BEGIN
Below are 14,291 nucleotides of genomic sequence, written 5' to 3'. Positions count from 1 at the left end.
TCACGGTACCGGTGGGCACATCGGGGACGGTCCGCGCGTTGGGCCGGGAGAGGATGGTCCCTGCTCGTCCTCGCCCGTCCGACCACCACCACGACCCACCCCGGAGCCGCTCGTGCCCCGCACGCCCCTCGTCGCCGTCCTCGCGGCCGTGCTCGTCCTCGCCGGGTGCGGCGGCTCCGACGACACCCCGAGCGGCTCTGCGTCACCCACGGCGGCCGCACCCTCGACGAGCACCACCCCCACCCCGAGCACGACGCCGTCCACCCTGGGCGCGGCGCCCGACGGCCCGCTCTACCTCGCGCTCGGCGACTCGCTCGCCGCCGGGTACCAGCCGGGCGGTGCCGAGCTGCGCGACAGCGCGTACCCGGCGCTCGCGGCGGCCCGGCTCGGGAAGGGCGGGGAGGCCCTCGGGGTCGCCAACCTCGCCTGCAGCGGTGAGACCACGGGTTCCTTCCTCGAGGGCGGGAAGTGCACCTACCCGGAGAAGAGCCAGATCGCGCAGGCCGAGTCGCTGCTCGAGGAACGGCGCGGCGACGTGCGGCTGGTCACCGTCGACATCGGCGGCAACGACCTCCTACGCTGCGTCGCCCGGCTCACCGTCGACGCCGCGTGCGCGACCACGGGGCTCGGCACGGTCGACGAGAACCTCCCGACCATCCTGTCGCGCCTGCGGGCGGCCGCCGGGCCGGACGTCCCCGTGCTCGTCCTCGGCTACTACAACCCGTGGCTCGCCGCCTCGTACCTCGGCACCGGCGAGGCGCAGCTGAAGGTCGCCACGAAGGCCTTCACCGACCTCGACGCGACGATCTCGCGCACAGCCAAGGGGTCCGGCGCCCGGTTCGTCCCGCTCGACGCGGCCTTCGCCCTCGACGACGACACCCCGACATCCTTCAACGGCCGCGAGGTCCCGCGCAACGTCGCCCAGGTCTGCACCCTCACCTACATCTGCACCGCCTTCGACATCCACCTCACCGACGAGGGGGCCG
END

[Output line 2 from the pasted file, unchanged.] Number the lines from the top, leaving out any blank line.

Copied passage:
TCACGGTACCGGTGGGCACATCGGGGACGGTCCGCGCGTTGGGCCGGGAGAGGATGGTCCCTGCTCGTCCTCGCCCGTCCGACCACCACCACGACCCACCCCGGAGCCGCTCGTGCCCCGCACGCCCCTCGTCGCCGTCCTCGCGGCCGTGCTCGTCCTCGCCGGGTGCGGCGGCTCCGACGACACCCCGAGCGGCTCTGCGTCACCCACGGCGGCCGCACCCTCGACGAGCACCACCCCCACCCCGAGCACGACGCCGTCCACCCTGGGCGCGGCGCCCGACGGCCCGCTCTACCTCGCGCTCGGCGACTCGCTCGCCGCCGGGTACCAGCCGGGCGGTGCCGAGCTGCGCGACAGCGCGTACCCGGCGCTCGCGGCGGCCCGGCTCGGGAAGGGCGGGGAGGCCCTCGGGGTCGCCAACCTCGCCTGCAGCGGTGAGACCACGGGTTCCTTCCTCGAGGGCGGGAAGTGCACCTACCCGGAGAAGAGCCAGATCGCGCAGGCCGAGTCGCTGCTCGAGGAACGGCGCGGCGACGTGCGGCTGGTCACCGTCGACATCGGCGGCAACGACCTCCTACGCTGCGTCGCCCGGCTCACCGTCGACGCCGCGTGCGCGACCACGGGGCTCGGCACGGTCGACGAGAACCTCCCGACCATCCTGTCGCGCCTGCGGGCGGCCGCCGGGCCGGACGTCCCCGTGCTCGTCCTCGGCTACTACAACCCGTGGCTCGCCGCCTCGTACCTCGGCACCGGCGAGGCGCAGCTGAAGGTCGCCACGAAGGCCTTCACCGACCTCGACGCGACGATCTCGCGCACAGCCAAGGGGTCCGGCGCCCGGTTCGTCCCGCTCGACGCGGCCTTCGCCCTCGACGACGACACCCCGACATCCTTCAACGGCCGCGAGGTCCCGCGCAACGTCGCCCAGGTCTGCACCCTCACCTACATCTGCACCGCCTTCGACATCCACCTCACCGACGAGGGGGCCG